The Hyperloglog algorithm uses a randomization technique. The randomization is achieved by applying a hash function to every value of the column. The algorithm observes the maximal number of trailing zeros among all the hash values. It's easy to see that in random data, a sequence of n zero bits will occur once in every 2^n elements on average. Therefore if the maximal number of trailing zeros we have seen is n, we estimate the NDV to be 2^n.
This is not a great estimator though. At best it can give us a power of two estimate of the NDV. To reduce the large variance, stochastic averaging is used. After we apply the hash function to each value, we use part of the output to split values into one of many buckets. Supposing we want 1024 buckets, we can take the lower 10 bits of the hash value as a bucket number, and use the remainder of the hash value to count trailing 0s.
A natural question that arises is how accurate is an approximate answer?
At this point we need to introduce some additional terminology that you need to get comfortable using: confidence interval and error rate. It is these terms that I expect are creating the impression in many peoples minds that an approximate answer is an incorrect answer. In reality what we are saying is that the answer has a range of values. There is a specific formula for computing the error rate when using HLL which is dependent on the number of values being counted and the number of hash buckets used. In very broad general terms during our test the level of accuracy of the estimated number of distinct values vs. the actual number of distinct values has been in excess of 97% with 95% confidence. Therefore, we are 95% confident that the approximate result is within +3% and -3% of the answer.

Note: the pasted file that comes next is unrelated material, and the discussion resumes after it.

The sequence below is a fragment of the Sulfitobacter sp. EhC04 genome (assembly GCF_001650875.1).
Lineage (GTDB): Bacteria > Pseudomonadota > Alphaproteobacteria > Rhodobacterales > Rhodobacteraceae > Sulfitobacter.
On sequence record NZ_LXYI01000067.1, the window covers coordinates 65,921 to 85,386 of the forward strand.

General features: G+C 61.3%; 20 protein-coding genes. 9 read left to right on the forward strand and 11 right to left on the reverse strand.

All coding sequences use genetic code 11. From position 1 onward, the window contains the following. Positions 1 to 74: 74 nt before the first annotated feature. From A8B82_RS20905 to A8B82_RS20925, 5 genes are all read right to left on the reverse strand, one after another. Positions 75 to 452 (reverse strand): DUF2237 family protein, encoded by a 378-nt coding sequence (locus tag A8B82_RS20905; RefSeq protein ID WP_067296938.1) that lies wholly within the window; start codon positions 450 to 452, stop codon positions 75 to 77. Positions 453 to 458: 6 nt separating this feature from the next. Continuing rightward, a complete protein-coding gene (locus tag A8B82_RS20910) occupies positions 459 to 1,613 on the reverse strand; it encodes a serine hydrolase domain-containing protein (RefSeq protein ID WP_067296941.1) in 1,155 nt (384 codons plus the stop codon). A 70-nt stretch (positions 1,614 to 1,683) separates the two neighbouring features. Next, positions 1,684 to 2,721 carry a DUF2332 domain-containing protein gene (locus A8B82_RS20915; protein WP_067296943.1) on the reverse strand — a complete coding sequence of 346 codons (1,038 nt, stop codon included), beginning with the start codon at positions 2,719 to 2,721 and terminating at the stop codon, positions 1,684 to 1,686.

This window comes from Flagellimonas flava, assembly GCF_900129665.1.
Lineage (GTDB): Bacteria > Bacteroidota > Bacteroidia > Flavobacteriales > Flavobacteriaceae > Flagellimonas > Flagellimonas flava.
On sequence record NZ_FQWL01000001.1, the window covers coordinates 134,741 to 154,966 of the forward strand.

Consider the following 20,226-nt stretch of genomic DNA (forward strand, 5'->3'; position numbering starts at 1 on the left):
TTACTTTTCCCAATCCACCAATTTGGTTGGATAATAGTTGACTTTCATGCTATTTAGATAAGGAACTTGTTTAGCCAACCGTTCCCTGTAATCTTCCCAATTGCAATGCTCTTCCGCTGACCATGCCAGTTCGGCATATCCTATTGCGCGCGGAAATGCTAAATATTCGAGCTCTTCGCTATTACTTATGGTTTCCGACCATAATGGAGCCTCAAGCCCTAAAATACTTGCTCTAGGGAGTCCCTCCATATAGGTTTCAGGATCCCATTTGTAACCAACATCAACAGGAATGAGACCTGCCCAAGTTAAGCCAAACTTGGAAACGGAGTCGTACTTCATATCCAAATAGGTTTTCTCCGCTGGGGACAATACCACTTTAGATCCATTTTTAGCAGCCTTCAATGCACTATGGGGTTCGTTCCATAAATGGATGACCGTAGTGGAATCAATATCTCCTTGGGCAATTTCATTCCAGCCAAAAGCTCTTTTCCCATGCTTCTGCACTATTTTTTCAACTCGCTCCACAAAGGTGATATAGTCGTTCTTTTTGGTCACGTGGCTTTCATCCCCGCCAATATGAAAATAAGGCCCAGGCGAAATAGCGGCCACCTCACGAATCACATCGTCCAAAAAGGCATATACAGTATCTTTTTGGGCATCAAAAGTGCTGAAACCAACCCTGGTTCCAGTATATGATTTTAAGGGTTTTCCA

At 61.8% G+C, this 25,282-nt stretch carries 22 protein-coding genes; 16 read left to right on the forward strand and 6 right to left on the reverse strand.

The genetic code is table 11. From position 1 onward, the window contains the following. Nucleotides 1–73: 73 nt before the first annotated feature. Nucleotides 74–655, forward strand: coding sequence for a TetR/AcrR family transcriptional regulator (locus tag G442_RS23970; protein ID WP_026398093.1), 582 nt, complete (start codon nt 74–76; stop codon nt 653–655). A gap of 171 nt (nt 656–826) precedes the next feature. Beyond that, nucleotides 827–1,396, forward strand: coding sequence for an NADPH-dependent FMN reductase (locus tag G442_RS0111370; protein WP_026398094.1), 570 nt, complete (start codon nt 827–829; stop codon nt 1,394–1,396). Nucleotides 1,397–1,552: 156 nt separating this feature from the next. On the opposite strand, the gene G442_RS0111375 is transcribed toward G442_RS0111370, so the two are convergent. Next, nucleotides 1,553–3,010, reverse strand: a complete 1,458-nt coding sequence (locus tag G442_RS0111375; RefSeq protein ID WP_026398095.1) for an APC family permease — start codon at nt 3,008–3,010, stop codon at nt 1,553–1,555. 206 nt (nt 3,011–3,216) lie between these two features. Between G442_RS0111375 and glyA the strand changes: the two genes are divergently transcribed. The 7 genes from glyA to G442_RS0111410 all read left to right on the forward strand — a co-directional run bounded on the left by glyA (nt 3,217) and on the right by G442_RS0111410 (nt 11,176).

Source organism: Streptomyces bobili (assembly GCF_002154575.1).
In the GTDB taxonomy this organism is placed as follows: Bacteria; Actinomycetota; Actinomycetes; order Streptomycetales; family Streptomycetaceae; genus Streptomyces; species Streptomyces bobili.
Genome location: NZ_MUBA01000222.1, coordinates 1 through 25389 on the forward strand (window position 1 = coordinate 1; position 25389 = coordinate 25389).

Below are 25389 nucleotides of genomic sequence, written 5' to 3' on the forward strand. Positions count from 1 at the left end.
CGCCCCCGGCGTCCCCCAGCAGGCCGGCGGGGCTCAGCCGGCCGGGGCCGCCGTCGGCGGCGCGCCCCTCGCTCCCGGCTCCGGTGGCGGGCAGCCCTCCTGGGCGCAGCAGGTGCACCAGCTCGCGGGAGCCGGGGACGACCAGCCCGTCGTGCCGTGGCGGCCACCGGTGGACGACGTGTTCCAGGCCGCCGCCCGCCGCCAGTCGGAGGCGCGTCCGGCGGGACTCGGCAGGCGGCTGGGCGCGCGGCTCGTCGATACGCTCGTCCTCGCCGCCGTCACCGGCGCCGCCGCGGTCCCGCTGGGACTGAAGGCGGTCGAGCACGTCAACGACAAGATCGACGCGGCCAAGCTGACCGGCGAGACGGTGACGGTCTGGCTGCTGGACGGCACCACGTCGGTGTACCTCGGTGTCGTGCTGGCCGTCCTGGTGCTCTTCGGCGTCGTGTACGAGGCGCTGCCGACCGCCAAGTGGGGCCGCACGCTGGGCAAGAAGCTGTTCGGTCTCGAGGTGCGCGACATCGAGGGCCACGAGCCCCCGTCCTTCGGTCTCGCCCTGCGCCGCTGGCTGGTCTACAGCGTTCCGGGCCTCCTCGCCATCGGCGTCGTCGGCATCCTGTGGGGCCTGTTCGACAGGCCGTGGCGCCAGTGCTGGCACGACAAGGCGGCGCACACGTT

If we counted the number of distinct sessions within a weblog for a given period of time and approx_count_distinct returned a value of 36,383 then we can conclude that we are 95% confident that the actual value would be between 35,291 and 37,474. Business users who have adopted six-sigma data-driven approach and methodology are used to these two concepts. There is an excellent description of the two important concepts on the iSixSIgma site: Margin of Error and Confidence Levels Made Simple.
Currently for approx_count_distinct, we do not allow you to specify an error bound operator and we do not expose the error estimate. The reason for this is that the approx_count_distinct algorithm we are using to compute values. The function uses the hyperloglog methodology which gives a probabilistic error. This means that there is no guarantee that the error is under a certain number. The best we can say is with x% probability (i.e., confidence level - є) the estimate is within [actual – є, actual + є].
In reality we all use approximations in our everyday lives: from satnavs to surveys in newspapers and magazines. It’s a relatively small step to accept the same approach in relation to a range of business problems. In the title for this post I posed the question: Is an approximate answer just plain wrong?
The answer is obviously NO! Approximate answers are just different. They definitely have a valuable place within a data warehouse and big data projects and as a part of a wider business intelligence context. They are a faster more efficient way to analyze big data. It makes sense to embrace approximate analytics within your projects. Get using approx_count_distinct, you know it makes sense!